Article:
Published on June 29, 2023

Healthy Aging and Omega-3

 As the saying goes – take care of your body, it’s only place you have to live! This is especially true as we age, when our metabolism slows down and our bodies undergo changes that can make us more susceptible to various ailments and conditions[1]. Nutrition plays a crucial role in healthy aging, as it influences various physiological processes in the body. Proper nutrition can help slow down the aging process, prevent chronic diseases, and promote healthy aging[1].

Healthy aging and nutrition
  As we age, our bodies go through many changes, including a decrease in muscle mass, bone density, and metabolism. Our nutritional needs change as well. For example, our bodies require more protein to maintain muscle mass, and more calcium to maintain bone health. Additionally, our bodies may become less efficient at absorbing certain nutrients, such as vitamin B12[2].

  A balanced and healthy diet is crucial for healthy aging. A diet rich in fruits, vegetables, whole grains, lean proteins, and healthy fats can help prevent chronic diseases, such as heart disease, diabetes, and obesity[3]. In addition, certain nutrients can help support cognitive function and improve physical function. Among the nutrients that can help promote healthy aging, omega-3 fatty acids stand out due to their numerous health benefits[2][3].

What are Omega-3 Fatty Acids?

 Omega-3 fatty acids are essential polyunsaturated fatty acids that the body cannot produce on its own and must be obtained through diet[4]. They are found in fatty fish such as salmon, tuna, and mackerel, as well as in nuts, seeds, and plant oils[5]. Omega-3 fatty acids are known for their health benefits and research suggests that omega-3 help prevent and reduce the risk of various chronic diseases such as heart disease, rheumatoid arthritis, improve cognitive function[5].
Omega-3 and healthy aging
 One of the key ways that omega-3 fatty acids can promote healthy aging is by supporting brain health. As we age, our brain undergoes several changes that can affect cognitive function, memory, and mood. Omega-3 fatty acids have been shown to improve brain function and reduce the risk of cognitive decline and dementia[6]. Studies have found that omega-3 fatty acids can improve memory, attention, and processing speed, and may also help reduce symptoms of depression and anxiety in older adults.

 In addition to supporting brain health, omega-3 fatty acids can also help promote cardiovascular health[7]. Heart disease is one of the leading causes of death in older adults. Research suggests that a diet rich in omega-3 fatty acids may be helpful to reduce the risk of heart disease and stroke. Omega-3 fatty acids research also suggests that supplementation with omega-3 EPA & DHA can help lower blood pressure and reduce triglycerides.[8]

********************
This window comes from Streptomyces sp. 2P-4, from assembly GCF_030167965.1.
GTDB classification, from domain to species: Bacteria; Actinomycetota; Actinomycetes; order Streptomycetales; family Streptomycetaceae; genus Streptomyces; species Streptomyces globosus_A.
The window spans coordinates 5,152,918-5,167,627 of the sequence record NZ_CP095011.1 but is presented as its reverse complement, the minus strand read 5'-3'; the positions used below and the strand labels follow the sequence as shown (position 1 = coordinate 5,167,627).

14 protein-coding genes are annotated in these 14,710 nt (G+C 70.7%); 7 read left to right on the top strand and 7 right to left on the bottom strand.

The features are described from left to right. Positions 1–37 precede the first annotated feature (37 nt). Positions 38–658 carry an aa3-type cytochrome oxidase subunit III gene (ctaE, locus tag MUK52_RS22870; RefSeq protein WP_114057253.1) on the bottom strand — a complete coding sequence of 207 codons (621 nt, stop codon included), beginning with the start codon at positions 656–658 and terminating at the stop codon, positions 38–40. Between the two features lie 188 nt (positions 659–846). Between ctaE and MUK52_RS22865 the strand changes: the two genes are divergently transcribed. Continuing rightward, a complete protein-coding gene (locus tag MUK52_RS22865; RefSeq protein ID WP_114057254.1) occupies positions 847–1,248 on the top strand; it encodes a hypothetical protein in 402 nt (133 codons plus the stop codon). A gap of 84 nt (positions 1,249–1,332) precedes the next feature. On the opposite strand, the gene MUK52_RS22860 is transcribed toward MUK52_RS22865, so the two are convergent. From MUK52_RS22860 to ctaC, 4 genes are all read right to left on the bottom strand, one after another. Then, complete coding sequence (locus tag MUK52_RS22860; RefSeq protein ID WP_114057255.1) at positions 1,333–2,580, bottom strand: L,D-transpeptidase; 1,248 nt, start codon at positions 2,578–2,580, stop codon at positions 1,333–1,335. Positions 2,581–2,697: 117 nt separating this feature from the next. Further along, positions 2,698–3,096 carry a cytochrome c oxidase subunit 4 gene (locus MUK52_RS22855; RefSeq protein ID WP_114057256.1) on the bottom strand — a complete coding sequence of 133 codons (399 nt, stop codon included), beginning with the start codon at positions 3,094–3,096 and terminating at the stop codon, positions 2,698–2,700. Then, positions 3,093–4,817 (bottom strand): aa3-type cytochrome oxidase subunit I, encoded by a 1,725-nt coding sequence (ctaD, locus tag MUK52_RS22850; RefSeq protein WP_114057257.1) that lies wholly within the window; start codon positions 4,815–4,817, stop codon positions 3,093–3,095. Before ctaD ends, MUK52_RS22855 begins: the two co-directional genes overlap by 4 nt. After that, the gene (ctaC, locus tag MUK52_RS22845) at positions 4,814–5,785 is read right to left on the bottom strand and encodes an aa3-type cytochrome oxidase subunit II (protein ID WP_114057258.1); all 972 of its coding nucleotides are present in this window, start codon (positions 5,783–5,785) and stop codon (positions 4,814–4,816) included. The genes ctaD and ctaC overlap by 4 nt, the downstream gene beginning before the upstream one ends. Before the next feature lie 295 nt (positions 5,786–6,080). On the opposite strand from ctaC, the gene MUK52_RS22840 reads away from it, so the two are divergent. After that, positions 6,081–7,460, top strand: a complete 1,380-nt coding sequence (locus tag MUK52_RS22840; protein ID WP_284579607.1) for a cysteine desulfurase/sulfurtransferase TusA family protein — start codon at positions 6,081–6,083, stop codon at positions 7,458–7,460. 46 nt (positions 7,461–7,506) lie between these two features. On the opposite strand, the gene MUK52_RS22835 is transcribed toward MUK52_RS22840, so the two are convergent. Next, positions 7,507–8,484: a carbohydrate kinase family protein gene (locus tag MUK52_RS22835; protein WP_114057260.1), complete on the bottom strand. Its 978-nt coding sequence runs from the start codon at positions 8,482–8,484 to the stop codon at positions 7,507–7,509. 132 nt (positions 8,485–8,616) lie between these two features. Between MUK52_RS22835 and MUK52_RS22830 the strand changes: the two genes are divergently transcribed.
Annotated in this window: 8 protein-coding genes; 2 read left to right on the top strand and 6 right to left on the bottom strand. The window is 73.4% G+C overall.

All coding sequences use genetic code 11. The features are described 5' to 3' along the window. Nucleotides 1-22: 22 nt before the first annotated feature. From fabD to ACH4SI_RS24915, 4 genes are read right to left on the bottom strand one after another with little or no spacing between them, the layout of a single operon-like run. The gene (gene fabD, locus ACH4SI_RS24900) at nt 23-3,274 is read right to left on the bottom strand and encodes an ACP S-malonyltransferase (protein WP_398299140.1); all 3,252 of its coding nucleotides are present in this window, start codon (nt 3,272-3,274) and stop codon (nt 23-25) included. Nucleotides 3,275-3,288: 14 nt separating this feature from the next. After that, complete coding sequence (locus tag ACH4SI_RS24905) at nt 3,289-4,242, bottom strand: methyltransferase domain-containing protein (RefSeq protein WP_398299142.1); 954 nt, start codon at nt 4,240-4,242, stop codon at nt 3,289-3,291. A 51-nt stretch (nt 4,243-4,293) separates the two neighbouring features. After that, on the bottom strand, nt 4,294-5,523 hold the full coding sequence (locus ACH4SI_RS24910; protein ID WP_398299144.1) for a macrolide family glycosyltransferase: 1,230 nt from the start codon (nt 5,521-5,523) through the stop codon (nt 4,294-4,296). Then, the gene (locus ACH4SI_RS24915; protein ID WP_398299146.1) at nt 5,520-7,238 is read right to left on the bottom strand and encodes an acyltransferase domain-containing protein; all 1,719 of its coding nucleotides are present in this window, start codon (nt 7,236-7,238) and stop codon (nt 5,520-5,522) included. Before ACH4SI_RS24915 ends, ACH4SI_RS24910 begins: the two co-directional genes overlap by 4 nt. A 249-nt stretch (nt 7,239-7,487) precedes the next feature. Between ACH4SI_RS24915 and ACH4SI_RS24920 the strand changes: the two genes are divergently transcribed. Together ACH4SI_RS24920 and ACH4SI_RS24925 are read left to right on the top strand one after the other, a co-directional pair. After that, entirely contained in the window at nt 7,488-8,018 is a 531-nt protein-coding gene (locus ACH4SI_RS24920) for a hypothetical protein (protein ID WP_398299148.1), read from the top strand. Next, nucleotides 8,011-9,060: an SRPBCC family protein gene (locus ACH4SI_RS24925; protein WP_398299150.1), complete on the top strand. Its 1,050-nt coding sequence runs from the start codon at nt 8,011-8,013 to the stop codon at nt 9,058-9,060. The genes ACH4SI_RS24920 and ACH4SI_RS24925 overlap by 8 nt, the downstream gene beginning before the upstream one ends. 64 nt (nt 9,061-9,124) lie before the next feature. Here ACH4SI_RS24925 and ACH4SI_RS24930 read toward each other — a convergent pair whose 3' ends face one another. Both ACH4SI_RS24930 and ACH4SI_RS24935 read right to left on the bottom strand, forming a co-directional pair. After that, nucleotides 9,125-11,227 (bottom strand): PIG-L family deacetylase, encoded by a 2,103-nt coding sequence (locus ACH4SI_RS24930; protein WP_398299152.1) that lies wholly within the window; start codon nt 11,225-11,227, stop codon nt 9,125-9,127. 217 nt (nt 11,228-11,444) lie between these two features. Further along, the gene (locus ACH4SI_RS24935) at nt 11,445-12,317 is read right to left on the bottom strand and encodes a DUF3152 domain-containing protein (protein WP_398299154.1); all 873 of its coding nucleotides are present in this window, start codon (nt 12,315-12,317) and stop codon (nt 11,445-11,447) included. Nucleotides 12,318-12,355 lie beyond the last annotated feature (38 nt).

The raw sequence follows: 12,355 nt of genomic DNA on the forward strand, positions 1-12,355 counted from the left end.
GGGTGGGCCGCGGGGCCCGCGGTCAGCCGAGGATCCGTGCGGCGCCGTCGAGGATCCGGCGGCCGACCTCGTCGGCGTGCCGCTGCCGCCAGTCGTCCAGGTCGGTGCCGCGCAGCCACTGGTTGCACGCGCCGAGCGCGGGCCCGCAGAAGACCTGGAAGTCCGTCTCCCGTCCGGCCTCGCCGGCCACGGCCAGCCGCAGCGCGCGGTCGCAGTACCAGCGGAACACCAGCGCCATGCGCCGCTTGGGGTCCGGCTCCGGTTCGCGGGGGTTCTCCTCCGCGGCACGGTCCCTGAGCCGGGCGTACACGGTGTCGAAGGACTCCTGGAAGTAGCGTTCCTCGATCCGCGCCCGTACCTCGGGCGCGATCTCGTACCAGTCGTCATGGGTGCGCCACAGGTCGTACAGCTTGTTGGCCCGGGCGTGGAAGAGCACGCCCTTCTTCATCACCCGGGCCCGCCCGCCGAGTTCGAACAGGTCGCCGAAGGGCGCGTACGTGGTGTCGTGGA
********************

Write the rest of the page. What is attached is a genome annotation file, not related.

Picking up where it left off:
Research studies suggest Omega-3 fatty acids can also improve joint mobility and reduce the need for pain medication in individuals with Rheumatoid Arthritis, in conjunction with conventional therapy.

 The bottom line? Nutrition plays a crucial role in our health as we age. A balanced and healthy diet can help prevent chronic diseases, support cognitive function, and improve physical function. Omega-3 fatty acids, in particular, have been shown to have many health benefits, supporting cognitive function, and improving physical function. Including omega-3 fatty acids in our diet, either through food or supplements, can be a helpful addition to support healthy aging.

 Remember to consult a healthcare professional or a registered dietitian before changing your diet or to determine if omega-3 fatty acids are right for you.
[3] Molfino A, Gioia G, Rossi Fanelli F, Muscaritoli M. The role for dietary omega-3 fatty acids supplementation in older adults. Nutrients. 2014 Oct 3;6(10):4058-73. doi: 10.3390/nu6104058. PMID: 25285409; PMCID: PMC4210907.
[6] Yurko-Mauro K, Alexander DD, Van Elswyk ME (2015) Docosahexaenoic Acid and Adult Memory: A Systematic Review and Meta-Analysis. PLOS ONE 10(3): e0120391.
[7] Miller PE, Van Elswyk M, Alexander DD. (2014) Long-chain omega-3 fatty acids eicosapentaenoic acid and docosahexaenoic acid and blood pressure: a meta-analysis of randomized controlled trials. Am J Hypertens. 27:885-96
[8] Skulas-Ray AC, Wilson PWF, Harris WS, Brinton EA, Kris-Etherton PM, Richter CK, Jacobson TA, Engler MB, Miller M, Robinson JG, Blum CB, Rodriguez-Leyva D, de Ferranti SD, Welty FK; American Heart Association Council on Arteriosclerosis, Thrombosis and Vascular Biology; Council on Lifestyle and Cardiometabolic Health; Council on Cardiovascular Disease in the Young; Council on Cardiovascular and Stroke Nursing; and Council on Clinical Cardiology. Omega-3 Fatty Acids for the Management of Hypertriglyceridemia: A Science Advisory From the American Heart Association. Circulation. 2019 Sep 17;140(12):e673-e691. doi: 10.1161/CIR.0000000000000709. Epub 2019 Aug 19. PMID: 31422671.